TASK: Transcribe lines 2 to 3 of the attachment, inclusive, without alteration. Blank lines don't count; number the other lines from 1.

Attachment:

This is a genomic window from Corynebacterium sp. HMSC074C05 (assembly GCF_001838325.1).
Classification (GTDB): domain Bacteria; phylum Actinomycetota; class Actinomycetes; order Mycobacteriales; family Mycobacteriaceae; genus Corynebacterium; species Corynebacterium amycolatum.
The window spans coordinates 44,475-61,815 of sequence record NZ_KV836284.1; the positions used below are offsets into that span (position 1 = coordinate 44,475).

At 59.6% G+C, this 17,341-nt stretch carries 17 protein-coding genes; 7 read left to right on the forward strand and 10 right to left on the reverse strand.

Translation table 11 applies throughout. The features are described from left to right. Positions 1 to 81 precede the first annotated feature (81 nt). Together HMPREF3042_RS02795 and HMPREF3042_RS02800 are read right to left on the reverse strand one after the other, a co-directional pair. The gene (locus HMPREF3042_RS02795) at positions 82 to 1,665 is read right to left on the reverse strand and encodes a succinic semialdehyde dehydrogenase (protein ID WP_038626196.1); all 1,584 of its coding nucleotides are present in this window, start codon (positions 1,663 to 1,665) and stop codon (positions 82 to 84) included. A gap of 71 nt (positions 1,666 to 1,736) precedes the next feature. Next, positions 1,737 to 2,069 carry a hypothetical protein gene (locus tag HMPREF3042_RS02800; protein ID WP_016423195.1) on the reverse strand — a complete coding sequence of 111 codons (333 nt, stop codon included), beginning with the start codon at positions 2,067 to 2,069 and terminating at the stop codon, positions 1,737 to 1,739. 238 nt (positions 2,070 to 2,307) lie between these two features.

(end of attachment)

Classification (GTDB): domain Bacteria; phylum Actinomycetota; class Actinomycetes; order Mycobacteriales; family Mycobacteriaceae; genus Corynebacterium; species Corynebacterium amycolatum.
The window spans coordinates 44,475-61,815 of sequence record NZ_KV836284.1; the positions used below are offsets into that span (position 1 = coordinate 44,475).